As noted above, Missouri law does not provide for a preliminary hearing when an information is substituted for an indictment. Nothing in the record indicates (and the state does not claim) that Cooksey was afforded any type of pretrial screening other than the grand jury proceedings that he has challenged at every turn. Cooksey argues that the charges against him were not screened at all and that Missouri law, as applied in his case, violates the Due Process Clause of the Fourteenth Amendment because the indictment, which he alleges was invalid, is not "a sufficient and legal substitute for a preliminary examination," Green, 305 S.W.2d at 868-69. This argument, as we have stated it, may well have merit. We conclude, however, that Cooksey is barred from raising it in his federal habeas corpus proceedings because he failed to raise the issue in the state courts.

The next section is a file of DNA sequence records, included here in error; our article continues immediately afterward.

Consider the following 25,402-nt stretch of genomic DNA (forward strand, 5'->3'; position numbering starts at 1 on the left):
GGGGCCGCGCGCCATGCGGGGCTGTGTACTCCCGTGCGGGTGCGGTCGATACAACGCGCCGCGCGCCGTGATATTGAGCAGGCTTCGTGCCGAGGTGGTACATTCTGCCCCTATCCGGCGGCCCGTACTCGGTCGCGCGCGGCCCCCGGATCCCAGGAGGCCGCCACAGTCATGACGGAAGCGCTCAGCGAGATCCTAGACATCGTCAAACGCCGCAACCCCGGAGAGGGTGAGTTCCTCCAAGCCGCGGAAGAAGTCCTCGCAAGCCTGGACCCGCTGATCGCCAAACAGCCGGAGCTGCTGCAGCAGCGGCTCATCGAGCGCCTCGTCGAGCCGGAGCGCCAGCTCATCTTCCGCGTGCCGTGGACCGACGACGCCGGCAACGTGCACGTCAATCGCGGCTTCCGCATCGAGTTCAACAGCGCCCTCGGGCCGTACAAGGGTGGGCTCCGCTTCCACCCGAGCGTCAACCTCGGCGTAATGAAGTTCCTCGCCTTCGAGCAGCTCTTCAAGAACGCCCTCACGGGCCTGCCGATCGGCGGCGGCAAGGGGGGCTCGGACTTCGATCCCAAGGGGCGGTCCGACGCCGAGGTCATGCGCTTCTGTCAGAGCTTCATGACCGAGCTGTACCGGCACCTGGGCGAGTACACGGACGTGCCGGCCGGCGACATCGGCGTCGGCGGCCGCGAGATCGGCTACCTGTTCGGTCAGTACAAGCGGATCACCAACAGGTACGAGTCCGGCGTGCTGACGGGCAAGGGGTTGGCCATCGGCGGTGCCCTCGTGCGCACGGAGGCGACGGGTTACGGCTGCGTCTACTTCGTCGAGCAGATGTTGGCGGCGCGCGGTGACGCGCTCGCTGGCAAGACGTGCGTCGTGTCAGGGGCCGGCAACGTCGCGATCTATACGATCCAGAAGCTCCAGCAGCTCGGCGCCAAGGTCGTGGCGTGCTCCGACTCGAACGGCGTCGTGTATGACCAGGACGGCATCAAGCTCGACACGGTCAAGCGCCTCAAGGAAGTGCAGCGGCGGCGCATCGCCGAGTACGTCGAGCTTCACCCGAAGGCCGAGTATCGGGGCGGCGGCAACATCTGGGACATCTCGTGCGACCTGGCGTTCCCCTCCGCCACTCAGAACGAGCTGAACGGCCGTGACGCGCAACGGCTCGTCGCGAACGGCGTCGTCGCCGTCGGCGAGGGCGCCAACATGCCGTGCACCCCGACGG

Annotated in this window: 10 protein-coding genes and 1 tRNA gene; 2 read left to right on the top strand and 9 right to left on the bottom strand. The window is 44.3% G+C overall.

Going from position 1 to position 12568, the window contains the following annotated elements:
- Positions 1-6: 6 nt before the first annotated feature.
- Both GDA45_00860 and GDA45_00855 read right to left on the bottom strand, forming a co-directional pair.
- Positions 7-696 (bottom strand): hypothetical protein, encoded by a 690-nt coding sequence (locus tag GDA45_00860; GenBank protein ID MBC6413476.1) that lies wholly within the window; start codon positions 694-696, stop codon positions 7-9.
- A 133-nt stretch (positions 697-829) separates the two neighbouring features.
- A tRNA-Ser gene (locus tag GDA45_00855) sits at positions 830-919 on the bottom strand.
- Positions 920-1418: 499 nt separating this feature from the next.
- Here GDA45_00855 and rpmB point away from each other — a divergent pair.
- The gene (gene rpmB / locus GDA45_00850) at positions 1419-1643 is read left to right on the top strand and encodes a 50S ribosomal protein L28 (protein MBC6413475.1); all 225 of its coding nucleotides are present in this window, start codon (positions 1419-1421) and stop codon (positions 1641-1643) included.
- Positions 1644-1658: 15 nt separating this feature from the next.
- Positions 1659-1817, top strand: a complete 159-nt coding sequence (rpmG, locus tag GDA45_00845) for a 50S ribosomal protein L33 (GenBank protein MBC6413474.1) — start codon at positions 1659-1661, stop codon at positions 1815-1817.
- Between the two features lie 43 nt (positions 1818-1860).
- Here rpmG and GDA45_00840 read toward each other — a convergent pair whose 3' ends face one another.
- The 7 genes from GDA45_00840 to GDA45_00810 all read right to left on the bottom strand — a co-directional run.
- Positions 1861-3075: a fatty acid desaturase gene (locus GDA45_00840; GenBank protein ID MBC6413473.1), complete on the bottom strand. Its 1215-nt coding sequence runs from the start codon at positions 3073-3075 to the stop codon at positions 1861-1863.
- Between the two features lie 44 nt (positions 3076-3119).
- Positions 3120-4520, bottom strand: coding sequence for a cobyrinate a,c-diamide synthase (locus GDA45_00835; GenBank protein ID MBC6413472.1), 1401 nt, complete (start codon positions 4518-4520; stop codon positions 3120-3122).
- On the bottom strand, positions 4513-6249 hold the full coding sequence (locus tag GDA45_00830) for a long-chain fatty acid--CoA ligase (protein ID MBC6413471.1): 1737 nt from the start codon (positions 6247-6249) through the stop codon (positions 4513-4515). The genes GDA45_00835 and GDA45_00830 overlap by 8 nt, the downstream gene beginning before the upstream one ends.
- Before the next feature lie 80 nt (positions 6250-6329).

"A state prisoner seeking a writ of habeas corpus from a federal court must first fairly present his claims to the state courts in order to meet the exhaustion requirement of 28 U.S.C. § 2254(b)." Forest v. Delo, 52 F.3d 716, 719 (8th Cir. 1995). When a prisoner fails to fairly present a claim in state court, thereby incurring a procedural bar as a matter of state law, the prisoner "has defaulted the claim for purposes of federal habeas relief." Id. Such issues may nonetheless be reviewed in a federal habeas proceeding if the prisoner can "show cause for his default and actual prejudice from the alleged constitutional violations or if he could demonstrate that failure to review the claim would result in a miscarriage of justice." Id.